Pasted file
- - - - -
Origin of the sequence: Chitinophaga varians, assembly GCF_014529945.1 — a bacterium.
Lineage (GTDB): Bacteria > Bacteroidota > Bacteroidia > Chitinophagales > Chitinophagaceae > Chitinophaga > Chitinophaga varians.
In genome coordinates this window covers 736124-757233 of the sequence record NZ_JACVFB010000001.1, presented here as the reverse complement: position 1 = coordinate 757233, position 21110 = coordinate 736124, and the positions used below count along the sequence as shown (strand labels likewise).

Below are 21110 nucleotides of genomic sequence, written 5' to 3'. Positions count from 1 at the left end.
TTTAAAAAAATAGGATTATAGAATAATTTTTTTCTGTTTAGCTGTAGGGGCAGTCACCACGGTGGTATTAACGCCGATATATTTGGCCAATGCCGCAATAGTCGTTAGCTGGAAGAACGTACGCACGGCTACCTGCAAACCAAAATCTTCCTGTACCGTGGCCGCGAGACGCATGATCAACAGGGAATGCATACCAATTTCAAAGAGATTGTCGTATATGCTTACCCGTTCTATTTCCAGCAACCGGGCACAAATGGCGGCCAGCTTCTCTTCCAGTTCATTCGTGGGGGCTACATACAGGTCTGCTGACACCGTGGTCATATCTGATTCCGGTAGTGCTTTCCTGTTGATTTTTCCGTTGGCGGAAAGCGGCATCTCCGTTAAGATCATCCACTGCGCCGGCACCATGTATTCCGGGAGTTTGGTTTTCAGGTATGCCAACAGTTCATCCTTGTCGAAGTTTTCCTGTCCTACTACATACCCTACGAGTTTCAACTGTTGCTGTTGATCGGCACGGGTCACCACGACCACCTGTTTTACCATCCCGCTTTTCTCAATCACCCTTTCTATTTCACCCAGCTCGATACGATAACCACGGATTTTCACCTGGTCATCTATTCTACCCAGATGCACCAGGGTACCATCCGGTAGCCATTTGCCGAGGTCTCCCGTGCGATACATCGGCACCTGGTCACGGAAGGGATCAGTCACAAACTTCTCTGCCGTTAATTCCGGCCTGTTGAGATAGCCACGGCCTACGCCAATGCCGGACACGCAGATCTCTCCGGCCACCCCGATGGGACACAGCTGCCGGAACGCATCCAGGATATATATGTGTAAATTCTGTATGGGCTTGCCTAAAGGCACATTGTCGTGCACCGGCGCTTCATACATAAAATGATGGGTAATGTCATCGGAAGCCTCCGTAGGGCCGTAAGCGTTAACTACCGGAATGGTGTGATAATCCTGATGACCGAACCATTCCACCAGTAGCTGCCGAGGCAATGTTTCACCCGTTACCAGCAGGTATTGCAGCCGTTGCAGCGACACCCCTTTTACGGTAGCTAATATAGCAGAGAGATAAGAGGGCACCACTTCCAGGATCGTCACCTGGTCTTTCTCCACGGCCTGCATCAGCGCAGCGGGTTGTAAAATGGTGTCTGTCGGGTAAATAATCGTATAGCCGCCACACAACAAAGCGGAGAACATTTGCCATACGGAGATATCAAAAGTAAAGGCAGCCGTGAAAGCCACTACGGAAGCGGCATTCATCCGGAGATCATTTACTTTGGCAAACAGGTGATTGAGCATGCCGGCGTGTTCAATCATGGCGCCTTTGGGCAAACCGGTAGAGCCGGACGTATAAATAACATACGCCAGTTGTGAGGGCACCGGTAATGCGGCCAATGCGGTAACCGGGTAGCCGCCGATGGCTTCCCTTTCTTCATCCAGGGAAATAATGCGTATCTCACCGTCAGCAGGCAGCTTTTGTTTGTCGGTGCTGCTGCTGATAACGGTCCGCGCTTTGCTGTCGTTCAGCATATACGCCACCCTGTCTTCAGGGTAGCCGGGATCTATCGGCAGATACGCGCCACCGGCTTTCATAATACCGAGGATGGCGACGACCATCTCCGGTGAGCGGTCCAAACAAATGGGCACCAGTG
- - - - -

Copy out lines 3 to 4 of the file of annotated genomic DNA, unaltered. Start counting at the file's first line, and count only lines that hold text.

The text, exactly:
In genome coordinates this window covers 736124-757233 of the sequence record NZ_JACVFB010000001.1, presented here as the reverse complement: position 1 = coordinate 757233, position 21110 = coordinate 736124, and the positions used below count along the sequence as shown (strand labels likewise).

Below are 21110 nucleotides of genomic sequence, written 5' to 3'. Positions count from 1 at the left end.